In Dar es Salaam, we went for dinner at a restaurant named Sea Cliff Hotel and it was my first time seeing the ocean up so close. To be honest, it is one of the most beautiful things on this earth and being that close felt surreal and I was filled with a lot of emotions. At dinner, I tried shrimps and prawns for the first time, which is almost impossible to find in any restaurant in Rwanda, I did love them and I will definitely try them again.

Another culture shock that was experienced throughout the trip was that only the minority of Tanzanians speak fluent English. Google translate and maps were to become very crucial apps for me. We had our last morning in Dar es Salaam on December 30th, when we got the 3:30pm ferry for Zanzibar. The ferry ride was surprisingly smooth and enjoyable, with stunning views of the Indian Ocean. Two hours later, as we got close to the shores of Zanzibar, we were in awe of the island’s beauty, with bustling markets, vibrant colors, and unique architecture surrounding us. After checking-in at Tarawanda, an artistic accommodation with a shared living space, and the most friendly hosts, we wasted no time in discovering Stone Town and grabbing dinner at the Capetown Fish Market, a restaurant by the water.


Arlene (left) and Ineza (centre), along with a friend who accompanied them


In Zanzibar,  we rented a boat that took us to three islands. We first went to Prison Island which is known for the huge and old tortoises it has as well as its historical buildings. We learnt that this island was used as a prison for rebellious slaves during the slavery era in the 1860s. It was later transformed into a quarantine station for yellow fever cases. Our second stop was in the middle of the ocean, where one can swim in the middle of the ocean safely. We wore safety vests and respiratory masks and swam in the Indian Ocean for an hour which was one of the activities I ticked off my bucket list.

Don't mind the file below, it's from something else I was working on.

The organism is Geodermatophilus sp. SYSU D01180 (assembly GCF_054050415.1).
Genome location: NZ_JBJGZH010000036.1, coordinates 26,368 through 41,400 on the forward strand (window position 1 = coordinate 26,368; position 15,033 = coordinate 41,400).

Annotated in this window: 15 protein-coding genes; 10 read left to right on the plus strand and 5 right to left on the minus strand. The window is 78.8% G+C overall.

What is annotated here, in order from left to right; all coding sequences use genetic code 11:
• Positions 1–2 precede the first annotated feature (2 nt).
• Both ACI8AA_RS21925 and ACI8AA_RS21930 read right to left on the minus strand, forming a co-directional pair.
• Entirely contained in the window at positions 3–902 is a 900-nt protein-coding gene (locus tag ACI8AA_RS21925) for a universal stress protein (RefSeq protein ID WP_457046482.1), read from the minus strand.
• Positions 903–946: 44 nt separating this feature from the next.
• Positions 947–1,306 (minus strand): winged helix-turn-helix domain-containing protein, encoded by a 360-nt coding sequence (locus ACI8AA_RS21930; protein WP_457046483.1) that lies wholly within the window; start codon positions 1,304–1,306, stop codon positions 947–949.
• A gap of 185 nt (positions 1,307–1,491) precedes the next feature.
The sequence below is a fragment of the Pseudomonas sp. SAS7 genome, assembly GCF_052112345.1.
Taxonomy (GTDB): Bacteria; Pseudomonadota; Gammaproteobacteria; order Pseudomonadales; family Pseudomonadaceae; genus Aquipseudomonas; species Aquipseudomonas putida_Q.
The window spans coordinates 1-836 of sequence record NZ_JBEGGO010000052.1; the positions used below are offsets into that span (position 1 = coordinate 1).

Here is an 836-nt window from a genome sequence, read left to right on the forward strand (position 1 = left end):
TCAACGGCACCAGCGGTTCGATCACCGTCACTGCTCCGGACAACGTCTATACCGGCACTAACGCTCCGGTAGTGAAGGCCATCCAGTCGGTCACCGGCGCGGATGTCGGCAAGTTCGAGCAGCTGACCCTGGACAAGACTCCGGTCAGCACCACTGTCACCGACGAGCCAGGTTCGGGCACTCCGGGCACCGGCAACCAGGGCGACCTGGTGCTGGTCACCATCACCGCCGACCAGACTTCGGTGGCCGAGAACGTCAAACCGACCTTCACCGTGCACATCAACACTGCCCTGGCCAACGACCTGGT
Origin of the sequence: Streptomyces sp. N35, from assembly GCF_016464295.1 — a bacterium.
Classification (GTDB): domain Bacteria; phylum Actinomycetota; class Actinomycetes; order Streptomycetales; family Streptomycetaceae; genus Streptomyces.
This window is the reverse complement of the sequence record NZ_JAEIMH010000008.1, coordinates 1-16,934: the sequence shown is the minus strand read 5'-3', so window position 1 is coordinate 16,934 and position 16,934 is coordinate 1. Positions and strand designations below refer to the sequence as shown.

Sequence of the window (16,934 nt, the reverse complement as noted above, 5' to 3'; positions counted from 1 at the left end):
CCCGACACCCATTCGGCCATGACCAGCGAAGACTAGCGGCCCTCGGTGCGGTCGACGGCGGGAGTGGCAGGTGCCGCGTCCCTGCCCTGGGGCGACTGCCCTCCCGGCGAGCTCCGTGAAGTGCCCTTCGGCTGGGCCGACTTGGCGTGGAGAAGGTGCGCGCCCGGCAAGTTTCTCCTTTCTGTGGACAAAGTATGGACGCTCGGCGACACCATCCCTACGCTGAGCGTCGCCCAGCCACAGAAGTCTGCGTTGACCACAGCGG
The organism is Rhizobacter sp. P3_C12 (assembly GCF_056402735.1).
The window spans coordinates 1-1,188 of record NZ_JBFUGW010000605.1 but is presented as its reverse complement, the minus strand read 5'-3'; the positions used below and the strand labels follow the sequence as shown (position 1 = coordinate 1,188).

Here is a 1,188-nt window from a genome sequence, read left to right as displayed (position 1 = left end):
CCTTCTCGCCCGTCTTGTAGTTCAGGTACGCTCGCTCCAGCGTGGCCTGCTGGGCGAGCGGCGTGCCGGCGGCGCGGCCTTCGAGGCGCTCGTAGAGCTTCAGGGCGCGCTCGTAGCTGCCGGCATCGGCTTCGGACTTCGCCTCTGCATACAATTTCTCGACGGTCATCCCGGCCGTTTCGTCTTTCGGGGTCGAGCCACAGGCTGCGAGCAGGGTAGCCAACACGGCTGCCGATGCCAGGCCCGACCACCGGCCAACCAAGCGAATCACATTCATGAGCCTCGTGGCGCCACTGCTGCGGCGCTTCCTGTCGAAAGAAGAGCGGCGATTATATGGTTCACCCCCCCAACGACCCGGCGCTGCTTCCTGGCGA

I conquered my fear of animals and managed to touch the tortoise but the fear still showed in the pictures. The last stop was at the Nakupenda Sandbank. Having only seen a sandbank from the images in my geography classes, it is safe to say a sandbank is more intriguing in real life. Being so fascinated, I walked around the edge of the sandbank to get the full experience and collect as many shellfish. Back in Stone Town, we got ready for the New Year celebrations which we were to have in Nungwi, a sister city to Stone Town. Later, on January 01, 2023, we managed to visit the Freddie Mercury Museum but unfortunately, there were no cameras allowed. The museum exhibits his music career and life in Zanzibar.


Arlene with the huge tortoises


At NomadMania, we wish to continue offering experiences to young people like Arlene and Ineza. But we can only do so with your contributions. Please consider giving us a donation or becoming one of our permanent Patreon sponsors.